The Oklahoman's staff writers discuss three topics surrounding Kendrick Perkins.
1. How would you rate Kendrick Perkins' season?
Darnell Mayberry: Wildly erratic. He had some great stretches, slowing down top notch post scorers like Kevin Garnett, Al Jefferson and Dwight Howard. But then Perk would turn in some duds, with disappointing nights like those nightmarish performances against Minnesota big man Nikola Pekovic. But in the regular season, Perk did more good than bad. His problems didn't truly start until after the All-Star break, when he averaged fewer points and assists while turning it over at a higher rate and shooting considerably worse from the field and foul line. He never could stop that snowball.
John Rohde: Regular season was solid, but postseason was soft and gooey. As is always the case, his success depends on the opposing center and who Perkins is defending. Truthfully, I don't know how much Russell Westbrook's injury impacted Perkins' offense, but it was atrocious against Memphis.
Berry Tramel: Season? Solid. Perkins anchors the Thunder defense, which was clearly improved over last season. OKC ended up fourth in team defensive efficiency. The Thunder also got better offensively, so Perkins didn't weigh down the post-James Harden Thunder. But in the Memphis series, Perkins played so poorly on offense, it was hard to justify using him on defense. Houston was a bad matchup for Perk, so Scotty Brooks should have curtailed his playing time. But OKC needed Perkins versus Memphis, and though his defense remained solid, the offense was an atrocity.
2. Is the Thunder overvaluing Perkins' impact at this point?
Mayberry: Publicly, yes. If you're buying what the team is selling. But we should all be well beyond the point of believing what the Thunder says in this regard. The wiser move is analyzing what the team does. And this year Perkins played the fewest minutes on average that he's ever played in a Thunder uniform. That average also dipped for the third straight postseason. So while the team supports him with its statements, Perk's dwindling minutes in the stat sheet have become a better reflection of the team's impression of his impact.
Rohde: Just about every big man in the NBA is overvalued, hence overpaid. Perkins is a key defensive piece on an elite team at $8.5 million next season. That seems like a lot of money until you try to find someone who plays better defense for less.
Tramel: Depends on which Perkins. Regular season Perk, no. Postseason Perk, yes. Someone that bad on offense can only be a situational player. But Perk was not a liability to the offense during the regular season. He stayed out of the way, helped free Kevin Durant and Russell Westbrook, and OKC prospered.
3. How would you like to see Perkins used next season?
Mayberry: Exactly how Scott Brooks used him in the postseason, situationally. When there's a big man that warrants Perk's presence, trot him out there. When the opposing team lacks a low-post threat, no more fooling around with Perk picking up point guards the length of the court just to have him out there.
Rohde: Coach Scott Brooks must be quicker to pull the trigger when deciding to go small. Perk might play 30 minutes in some games, but 10 minutes in other games. Offensively, Perk needs a complete overhaul. He should shoot at least 55 percent from the field, so he either needs to make a lot more shots or take far fewer attempts — or both.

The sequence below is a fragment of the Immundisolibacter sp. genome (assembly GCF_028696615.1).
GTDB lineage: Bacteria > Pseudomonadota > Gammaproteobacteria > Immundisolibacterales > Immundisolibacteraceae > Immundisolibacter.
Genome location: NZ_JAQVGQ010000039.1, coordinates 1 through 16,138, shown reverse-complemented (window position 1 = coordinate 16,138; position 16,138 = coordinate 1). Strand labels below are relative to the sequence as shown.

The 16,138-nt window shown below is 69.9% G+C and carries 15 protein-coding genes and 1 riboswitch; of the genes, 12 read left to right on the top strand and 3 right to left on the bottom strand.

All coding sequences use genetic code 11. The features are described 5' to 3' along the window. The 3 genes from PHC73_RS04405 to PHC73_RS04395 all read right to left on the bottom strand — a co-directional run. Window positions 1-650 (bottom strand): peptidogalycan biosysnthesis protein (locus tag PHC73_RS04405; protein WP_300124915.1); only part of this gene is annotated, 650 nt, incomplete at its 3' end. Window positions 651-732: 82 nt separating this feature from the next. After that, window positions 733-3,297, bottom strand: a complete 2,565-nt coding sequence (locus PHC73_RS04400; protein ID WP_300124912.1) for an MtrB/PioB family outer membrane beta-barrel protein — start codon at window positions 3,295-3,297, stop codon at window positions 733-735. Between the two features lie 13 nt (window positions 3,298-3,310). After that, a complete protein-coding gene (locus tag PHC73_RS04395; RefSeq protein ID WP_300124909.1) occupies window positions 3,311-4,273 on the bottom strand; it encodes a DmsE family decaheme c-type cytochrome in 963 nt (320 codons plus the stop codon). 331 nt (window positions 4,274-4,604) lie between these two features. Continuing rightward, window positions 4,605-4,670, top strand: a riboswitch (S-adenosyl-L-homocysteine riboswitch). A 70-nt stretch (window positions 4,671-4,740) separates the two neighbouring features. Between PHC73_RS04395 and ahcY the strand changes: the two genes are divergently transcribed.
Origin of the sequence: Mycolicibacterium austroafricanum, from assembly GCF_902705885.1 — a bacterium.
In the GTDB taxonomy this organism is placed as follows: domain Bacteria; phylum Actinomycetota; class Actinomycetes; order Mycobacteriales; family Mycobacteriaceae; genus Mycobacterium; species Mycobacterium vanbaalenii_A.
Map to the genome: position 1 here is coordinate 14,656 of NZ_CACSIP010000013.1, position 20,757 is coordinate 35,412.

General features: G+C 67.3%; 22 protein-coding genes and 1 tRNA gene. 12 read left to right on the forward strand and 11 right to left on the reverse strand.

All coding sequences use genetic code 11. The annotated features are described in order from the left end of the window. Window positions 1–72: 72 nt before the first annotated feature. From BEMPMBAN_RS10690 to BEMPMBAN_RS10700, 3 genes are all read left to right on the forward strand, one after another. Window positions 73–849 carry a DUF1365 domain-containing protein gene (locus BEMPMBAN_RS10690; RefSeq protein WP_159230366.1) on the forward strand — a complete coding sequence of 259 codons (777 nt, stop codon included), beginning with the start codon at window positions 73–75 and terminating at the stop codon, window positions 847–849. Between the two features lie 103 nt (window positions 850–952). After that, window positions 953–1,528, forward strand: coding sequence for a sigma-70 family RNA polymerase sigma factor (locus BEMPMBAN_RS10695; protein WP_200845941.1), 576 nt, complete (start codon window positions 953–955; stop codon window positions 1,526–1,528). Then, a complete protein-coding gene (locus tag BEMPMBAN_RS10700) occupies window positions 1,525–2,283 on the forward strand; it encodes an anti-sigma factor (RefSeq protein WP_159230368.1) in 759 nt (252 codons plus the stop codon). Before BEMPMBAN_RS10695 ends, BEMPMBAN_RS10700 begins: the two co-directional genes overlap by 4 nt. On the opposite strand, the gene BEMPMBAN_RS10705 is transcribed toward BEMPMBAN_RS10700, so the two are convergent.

Tramel: Less. Perkins averaged 25.1 minutes a game. His previous two seasons in OKC, he averaged 26.8 and 25.2 minutes. That's about how the Celtics used Perkins. Going back, he averaged 26.1, 25.6, 27.6, 29.6 and 24.5 minutes per game. That final figure is from the 2008 NBA title team. But the game is changing. Teams are using fewer big men. Perkins' minutes fell to 19.1 in this postseason. That needs to continue.
WHAT THEY'RE SAYING
Thunder general manager Sam Presti: “We think Perk has a lot of value to our team. He's a member of a team that won 60 games and helped us to our third division title in three years. I don't know that we can discount that.”
Thunder coach Scott Brooks: “He's somewhat of an easy target because of his stats. He's never going to be a statistical guy. He brings toughness. He brings experiences. He brings things that help you win. He makes winning basketball plays. Did he have good moments in the playoffs? He had some. He had some not so good. What he does with our team, he helps us win games. When we had everybody whole he was a big part of what we do. Going forward, I expect that to be the same.”
Thunder forward Nick Collison: “He's a big part of what we do. First of all just with the roster, he anchors us, gives us a center. He's a guy that can guard the biggest guys in the league. If we don't have him, you've got to find someone else to do it. I think he doesn't get a lot of credit for the things he does well. I think we love him. We know how important he is to us. We know we couldn't have the success we've had without him. I guess I'll leave it at that.”
Hall of Famer and TNT analysts Charles Barkley: “No disrespect to Kendrick Perkins, but I think that they should play more small ball … He is not scoring and there's no dominant big man for him to lock down. So if he's not going to dominate on the boards or score down low he's just ineffective.”
Boston coach Doc Rivers: “You look at his numbers and a lot of times you'll say, ‘What does he do?' I can tell you. A lot. He's a great player to have on your team when you have great players on your team, because he knows what to tell them and he backs them up. It's good to have an instigator, and I think we can put Perk strongly in the instigator category. That's why I love him.”